Swan sent out this graphic offal with all the typical hashtags: #Trayvon…#MikeBrown…#Ferguson, #Blacklivesmatter and the rest. I would normally just ignore it—I see idiotic memes every day—but this one was posted with approval by a Facebook friend of mine who is objectively brilliant and educated, and justly respected by many, including me. His comment ended with “Case closed!”, and immediately dozens of people “liked” it, many of them undoubtedly then spreading the meme further to make others more ignorant and stupid too. This is affirmatively harmful. Since I know my friend is a good person, the ethics breach is that of responsibility, competence, fairness, and citizenship, the latter because I think promoting racial distrust is being a bad American.

Have you tallied up all the things wrong yet? Here’s my list: Continue reading

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Rudy’s Heresy

Obama with-United-States-Flag

Hot on the heels of the Ethics Alarms Presidents Day celebration of the men who have held the office, which began with the premise that every one of them made a patriotic decision to attempt such a daunting job and deserves our respect and gratitude, comes Rudy Giuliani to accuse the current occupant of the office of not loving the United States of America. His accusation came not in a national address or an interview with CNN, mind you, but at a small, private dinner for nascent GOP Presidential hopeful Scott Walker. This sparked an over-the-top freakout by the mainstream media, which did everything from questioning Giuliani’s patriotism and sanity to accusing him of racism (but of course).

Then, because we all know Giuliani, who is neither a leader of the Republican Party nor currently an elected official, speaks for all Republicans, every Presidential contender had to answer the “when did you stop beating your wife” question of whether they also believed that the President didn’t “love” the U.S. Rudy was interviewed and re-interviewed to clarify his remarks, leading him to “explain” that he wasn’t impugning Obama’s patriotism, but would not apologize, and to speculate that Obama’s upbringing and past associations had produced a socialist/communist sensibility. Rudy also said that the President had rejected American “exceptionalism,” and that this was ominous.

Finally, in what was a foolish, unnecessary—but sadly typical for this President—“I am not a crook” moment, Obama felt it was necessary to rebut the former New York Mayor by declaring in a speech that he did love America.

Ick, yuck, uck, petooie, bleh, gag, yechhh.

What an ugly and destructive controversy.

Observations from the ethics perch: Continue reading

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Filed under Character, Etiquette and manners, Government & Politics, History, Journalism & Media, Leadership, Love, Race, U.S. Society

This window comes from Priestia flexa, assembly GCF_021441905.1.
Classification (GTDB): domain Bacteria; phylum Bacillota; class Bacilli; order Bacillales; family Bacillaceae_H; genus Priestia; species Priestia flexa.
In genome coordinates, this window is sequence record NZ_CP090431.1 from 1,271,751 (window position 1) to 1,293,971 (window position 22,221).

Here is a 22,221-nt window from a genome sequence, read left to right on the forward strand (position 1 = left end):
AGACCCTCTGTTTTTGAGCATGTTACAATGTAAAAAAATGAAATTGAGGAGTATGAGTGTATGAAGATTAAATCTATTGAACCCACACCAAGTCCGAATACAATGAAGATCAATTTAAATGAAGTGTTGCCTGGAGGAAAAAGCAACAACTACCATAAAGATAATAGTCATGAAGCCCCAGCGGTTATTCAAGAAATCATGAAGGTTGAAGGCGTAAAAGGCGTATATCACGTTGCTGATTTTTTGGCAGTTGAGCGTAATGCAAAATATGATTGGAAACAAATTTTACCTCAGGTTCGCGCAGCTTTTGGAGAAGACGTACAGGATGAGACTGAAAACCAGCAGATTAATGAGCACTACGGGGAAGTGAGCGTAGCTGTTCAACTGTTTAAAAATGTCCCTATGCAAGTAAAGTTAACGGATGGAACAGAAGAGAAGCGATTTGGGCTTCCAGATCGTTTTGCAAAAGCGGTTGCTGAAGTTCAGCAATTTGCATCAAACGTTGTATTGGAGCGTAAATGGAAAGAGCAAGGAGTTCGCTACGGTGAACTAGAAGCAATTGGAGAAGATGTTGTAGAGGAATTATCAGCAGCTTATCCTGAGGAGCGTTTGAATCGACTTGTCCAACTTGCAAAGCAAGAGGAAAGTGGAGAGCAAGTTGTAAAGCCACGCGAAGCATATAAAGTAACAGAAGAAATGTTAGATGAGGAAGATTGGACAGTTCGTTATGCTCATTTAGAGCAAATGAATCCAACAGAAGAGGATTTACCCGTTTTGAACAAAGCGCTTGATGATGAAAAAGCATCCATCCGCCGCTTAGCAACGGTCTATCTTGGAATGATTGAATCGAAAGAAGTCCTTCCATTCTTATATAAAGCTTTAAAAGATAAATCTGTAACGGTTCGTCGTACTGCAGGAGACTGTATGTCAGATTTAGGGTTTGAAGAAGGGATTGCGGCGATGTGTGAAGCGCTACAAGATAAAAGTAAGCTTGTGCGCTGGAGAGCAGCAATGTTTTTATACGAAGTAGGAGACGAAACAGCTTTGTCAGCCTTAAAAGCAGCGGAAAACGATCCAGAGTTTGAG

Refining The Race-Baiting Scale

 

Untitled Race cards

I am slowly updating and expanding the resources on Ethics Alarms, including adding some of the tools that I have initiated on the blog but never put on the home page to accompany the much-used Rationalization List and the Apology Scale. I thought one of these was a race-baiting scale, as I referred to one, dubbed “The Knight Scale,” here and here. I discovered, however, that I had just given numbers to a few examples of race-baiting along least bad-to-worst spectrum without specifying specific varieties of race-baiting for each.

This was a major failing, and I apologize. Race-baiting has been one of the primary features of public discourse embedded in our culture by having a black President, was well as one with so many unscrupulous race-obsessed supporters and so much evidence of incompetence and dishonesty to try to defend. Its widespread use, tacitly approved if not orchestrated by the White House, has also contributed to the vastly deteriorating race-relations in the U.S., along with the racial distrust and anger fueling it. I have stated, and strongly believe, that this will be, above all else, Barack Obama’s legacy. The tragedy this represents cannot be over-stated.

I am offering now and belatedly a draft Race-Baiting Scale, running from 1, the least offensive and significant form of race baiting, to 11, the worst and most unethical. I offer it for comment and refinement to the Ethics Alarms readers. Two notes: 1) All entries are based on the assumption that no actual racist or bigoted conduct has occurred, and 2) It is stipulated that all actual racist conduct or bias is unethical and should be called out and condemned.

The Race-Baiting Scale

(DRAFT) Continue reading